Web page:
A Beginner’s Guide to a Ketogenic Diet
Now that I have solidified my choice that keto is my number one choice for a post op bariatric diet, I think it’s only fair for me to elaborate on this diet a little further. Many readers come to my blog for my keto recipes, but many aren’t sure exactly what it is. We understand that you can eat lots of fat, and low carbs, but how does it all work? In this guide, I’m going to explain how a ketogenic diet works. Just remember, while reading this, don’t over think it: You just have to stay under around 20 carbs to maintain ketosis.
I really tried to simplify this guide as much as possibly, I know it’s a lot of information, but a few things you need to know, and what to expect. You may need to reference this guide multiple times and that’s okay! Once you understand the basics, it really is incredibly easy.
Last thing, if you are a post bariatric patient, I will have a separate post on how we need to adjust our ketogenic lifestyle to fit our post weight loss surgery needs.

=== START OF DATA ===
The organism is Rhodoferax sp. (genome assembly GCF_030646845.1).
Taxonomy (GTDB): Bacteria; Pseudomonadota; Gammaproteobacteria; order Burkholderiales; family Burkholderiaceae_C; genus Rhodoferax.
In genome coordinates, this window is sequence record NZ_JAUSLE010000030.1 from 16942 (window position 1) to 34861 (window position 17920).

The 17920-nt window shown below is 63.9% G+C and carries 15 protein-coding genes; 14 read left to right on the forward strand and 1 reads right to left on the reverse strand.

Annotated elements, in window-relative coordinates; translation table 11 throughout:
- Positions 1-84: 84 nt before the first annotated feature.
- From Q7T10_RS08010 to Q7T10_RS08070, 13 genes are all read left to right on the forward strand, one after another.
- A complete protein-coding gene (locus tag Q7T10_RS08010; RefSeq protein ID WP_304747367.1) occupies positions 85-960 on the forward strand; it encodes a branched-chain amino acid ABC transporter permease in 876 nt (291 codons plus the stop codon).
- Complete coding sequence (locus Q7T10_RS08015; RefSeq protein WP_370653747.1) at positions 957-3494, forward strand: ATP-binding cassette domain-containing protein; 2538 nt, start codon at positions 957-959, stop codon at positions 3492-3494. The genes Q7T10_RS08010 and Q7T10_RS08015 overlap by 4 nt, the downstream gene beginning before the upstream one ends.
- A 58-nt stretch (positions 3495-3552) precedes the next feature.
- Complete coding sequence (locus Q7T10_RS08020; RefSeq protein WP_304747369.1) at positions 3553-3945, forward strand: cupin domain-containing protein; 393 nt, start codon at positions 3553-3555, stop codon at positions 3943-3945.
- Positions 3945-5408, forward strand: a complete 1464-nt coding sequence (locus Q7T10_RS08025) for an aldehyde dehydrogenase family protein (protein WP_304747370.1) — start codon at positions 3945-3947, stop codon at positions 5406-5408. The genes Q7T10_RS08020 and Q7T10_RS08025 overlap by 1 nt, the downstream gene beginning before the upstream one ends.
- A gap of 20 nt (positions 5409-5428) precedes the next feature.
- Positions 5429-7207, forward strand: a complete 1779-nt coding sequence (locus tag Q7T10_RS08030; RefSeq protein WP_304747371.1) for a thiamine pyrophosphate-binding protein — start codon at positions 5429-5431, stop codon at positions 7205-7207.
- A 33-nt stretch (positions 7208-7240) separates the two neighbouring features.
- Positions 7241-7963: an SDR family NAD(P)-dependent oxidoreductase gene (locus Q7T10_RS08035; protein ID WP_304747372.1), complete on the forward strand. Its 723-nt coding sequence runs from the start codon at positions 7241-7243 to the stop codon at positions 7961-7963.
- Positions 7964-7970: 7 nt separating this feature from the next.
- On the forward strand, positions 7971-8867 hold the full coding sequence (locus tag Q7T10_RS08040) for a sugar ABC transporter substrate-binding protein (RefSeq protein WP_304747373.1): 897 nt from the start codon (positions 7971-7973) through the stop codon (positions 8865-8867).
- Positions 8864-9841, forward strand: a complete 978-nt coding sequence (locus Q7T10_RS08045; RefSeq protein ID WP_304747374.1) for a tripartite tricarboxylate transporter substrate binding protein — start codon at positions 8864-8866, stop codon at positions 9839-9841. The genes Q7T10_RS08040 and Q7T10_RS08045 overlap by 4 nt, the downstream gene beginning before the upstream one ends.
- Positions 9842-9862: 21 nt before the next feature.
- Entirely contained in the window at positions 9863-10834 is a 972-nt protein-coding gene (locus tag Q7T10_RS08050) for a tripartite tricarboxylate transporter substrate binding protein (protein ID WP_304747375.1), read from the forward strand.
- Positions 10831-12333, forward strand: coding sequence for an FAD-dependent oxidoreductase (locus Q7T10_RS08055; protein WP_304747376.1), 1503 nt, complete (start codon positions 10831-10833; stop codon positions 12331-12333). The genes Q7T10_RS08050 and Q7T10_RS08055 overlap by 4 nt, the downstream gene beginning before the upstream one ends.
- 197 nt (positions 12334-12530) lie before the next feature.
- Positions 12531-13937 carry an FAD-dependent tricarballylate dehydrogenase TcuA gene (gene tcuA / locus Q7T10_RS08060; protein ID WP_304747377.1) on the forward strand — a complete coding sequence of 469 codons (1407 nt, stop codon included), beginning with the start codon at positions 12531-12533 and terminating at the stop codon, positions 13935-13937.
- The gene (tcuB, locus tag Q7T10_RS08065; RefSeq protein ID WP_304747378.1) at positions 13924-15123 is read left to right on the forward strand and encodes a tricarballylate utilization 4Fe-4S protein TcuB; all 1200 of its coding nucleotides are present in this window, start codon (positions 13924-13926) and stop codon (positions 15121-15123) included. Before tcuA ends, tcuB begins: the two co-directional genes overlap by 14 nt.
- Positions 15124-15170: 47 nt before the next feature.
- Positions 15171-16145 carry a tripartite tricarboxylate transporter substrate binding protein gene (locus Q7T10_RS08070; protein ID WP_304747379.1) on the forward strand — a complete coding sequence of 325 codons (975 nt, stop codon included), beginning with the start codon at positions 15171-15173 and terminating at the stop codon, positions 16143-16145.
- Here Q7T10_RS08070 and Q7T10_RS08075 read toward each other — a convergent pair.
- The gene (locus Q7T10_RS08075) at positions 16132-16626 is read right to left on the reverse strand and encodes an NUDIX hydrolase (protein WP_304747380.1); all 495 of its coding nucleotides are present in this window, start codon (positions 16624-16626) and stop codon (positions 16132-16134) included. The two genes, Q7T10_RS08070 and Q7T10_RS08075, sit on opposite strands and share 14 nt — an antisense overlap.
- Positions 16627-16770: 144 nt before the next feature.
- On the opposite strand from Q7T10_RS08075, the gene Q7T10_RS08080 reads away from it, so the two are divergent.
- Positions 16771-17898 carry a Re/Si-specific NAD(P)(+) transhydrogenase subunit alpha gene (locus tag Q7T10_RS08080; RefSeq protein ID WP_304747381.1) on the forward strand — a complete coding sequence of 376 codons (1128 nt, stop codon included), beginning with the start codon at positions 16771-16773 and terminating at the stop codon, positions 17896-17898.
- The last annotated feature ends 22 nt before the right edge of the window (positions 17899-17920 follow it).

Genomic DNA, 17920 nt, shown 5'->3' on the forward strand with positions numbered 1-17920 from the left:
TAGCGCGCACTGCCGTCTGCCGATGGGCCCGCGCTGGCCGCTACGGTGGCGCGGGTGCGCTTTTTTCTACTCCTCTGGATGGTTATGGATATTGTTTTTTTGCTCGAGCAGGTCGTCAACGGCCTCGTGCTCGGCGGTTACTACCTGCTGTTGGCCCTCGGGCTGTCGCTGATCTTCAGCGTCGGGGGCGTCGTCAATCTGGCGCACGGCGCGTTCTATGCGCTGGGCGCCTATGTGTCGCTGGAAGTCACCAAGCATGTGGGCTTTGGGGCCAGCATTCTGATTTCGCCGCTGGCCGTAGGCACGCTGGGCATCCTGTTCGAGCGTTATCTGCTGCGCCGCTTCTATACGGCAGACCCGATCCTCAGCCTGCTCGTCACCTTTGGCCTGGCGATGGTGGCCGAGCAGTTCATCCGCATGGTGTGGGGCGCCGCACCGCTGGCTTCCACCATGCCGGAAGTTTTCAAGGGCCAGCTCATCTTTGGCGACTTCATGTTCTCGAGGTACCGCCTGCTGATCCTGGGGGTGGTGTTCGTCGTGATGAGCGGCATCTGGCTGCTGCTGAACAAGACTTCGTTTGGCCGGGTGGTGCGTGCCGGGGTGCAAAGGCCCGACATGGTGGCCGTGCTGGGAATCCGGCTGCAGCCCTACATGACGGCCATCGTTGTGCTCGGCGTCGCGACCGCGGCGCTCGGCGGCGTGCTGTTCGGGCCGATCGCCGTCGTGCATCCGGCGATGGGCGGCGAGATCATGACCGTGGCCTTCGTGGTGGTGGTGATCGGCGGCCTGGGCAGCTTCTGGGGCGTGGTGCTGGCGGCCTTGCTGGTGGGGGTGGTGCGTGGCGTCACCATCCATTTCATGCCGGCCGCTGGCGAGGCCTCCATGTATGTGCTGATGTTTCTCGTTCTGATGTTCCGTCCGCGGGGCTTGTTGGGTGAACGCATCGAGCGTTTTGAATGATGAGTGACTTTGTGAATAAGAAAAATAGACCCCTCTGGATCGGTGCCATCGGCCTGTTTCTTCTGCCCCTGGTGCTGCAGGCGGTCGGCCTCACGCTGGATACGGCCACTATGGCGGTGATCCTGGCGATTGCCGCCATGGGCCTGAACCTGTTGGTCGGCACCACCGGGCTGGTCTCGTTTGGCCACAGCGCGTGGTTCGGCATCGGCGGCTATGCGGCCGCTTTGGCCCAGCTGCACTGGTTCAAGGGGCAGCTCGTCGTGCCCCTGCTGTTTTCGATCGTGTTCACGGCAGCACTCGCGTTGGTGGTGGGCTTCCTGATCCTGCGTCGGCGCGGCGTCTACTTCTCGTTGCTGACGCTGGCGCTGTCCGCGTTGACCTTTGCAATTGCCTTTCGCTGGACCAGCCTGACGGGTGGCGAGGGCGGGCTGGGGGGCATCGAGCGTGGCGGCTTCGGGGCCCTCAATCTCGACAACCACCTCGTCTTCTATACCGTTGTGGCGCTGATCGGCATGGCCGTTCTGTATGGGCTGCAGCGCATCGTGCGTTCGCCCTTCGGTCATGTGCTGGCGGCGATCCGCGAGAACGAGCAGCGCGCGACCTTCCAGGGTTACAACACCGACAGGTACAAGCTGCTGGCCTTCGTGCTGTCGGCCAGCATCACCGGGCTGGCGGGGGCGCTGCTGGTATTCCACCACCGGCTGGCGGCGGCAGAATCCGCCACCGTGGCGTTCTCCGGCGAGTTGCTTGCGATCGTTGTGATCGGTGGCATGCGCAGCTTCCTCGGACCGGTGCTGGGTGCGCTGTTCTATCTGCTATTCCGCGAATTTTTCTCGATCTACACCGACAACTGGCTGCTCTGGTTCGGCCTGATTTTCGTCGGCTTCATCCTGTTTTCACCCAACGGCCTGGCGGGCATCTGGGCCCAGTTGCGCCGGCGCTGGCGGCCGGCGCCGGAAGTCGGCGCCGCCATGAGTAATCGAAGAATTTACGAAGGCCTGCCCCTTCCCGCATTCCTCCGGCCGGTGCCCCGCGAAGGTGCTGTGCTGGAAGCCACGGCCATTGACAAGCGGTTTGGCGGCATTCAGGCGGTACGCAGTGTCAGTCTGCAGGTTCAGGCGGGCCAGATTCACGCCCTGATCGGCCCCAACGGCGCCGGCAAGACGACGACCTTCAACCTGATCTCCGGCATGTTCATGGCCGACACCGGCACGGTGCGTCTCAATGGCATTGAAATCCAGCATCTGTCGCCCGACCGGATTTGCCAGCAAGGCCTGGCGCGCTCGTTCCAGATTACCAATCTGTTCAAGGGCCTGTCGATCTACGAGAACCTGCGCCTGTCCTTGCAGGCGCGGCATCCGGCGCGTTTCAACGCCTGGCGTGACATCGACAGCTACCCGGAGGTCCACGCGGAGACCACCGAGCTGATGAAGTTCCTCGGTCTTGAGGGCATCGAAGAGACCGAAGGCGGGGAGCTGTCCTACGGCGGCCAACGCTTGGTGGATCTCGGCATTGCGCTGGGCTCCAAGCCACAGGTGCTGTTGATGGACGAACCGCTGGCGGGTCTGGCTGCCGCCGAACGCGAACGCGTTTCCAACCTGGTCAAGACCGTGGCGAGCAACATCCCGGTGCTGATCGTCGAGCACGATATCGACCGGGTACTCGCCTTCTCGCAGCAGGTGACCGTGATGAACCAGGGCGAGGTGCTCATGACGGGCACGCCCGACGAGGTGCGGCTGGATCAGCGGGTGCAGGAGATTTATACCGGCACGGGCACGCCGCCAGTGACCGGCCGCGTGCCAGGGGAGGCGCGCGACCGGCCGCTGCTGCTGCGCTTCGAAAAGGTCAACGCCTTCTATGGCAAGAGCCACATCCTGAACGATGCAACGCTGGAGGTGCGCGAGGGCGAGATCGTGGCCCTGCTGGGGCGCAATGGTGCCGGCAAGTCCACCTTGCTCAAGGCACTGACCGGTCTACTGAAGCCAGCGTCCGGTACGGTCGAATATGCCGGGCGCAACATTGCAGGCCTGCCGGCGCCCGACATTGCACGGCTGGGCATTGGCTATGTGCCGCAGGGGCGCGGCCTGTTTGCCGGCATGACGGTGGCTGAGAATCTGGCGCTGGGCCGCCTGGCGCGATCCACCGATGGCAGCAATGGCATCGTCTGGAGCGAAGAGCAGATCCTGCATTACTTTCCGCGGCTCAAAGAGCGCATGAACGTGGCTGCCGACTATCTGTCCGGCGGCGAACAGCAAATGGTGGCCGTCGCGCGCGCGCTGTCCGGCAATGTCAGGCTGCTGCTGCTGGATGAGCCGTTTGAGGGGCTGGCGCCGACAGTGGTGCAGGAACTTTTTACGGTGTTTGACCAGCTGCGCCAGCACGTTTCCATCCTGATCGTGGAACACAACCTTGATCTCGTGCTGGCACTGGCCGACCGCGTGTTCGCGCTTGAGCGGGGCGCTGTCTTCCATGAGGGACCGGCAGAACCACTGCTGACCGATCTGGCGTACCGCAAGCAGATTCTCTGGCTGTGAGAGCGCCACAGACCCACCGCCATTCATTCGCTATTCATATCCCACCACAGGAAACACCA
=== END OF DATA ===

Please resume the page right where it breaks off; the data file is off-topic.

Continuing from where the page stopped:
DISCLAIMER: I am not a doctor, and you should always consult with a physician before making any dietary changes. I do my best to base everything on science in facts, but ultimately this guide is based on my personal experience with keto. Do what works for you.
Explaining The Ketogenic Diet
Keto, Atkins, Low Carb in a nutshell is a diet consisting of very low amounts of carbs, moderate amount of protein, and high amounts of fat. To get started on keto, you will need to take a look at the labels, and it will get a little overwhelming at first, especially once you realize a slice of bread has the amount of carbs you need in a day. Then panic sets in, and feel like you can’t eat anything anymore. But once you understand keto, it gets easier.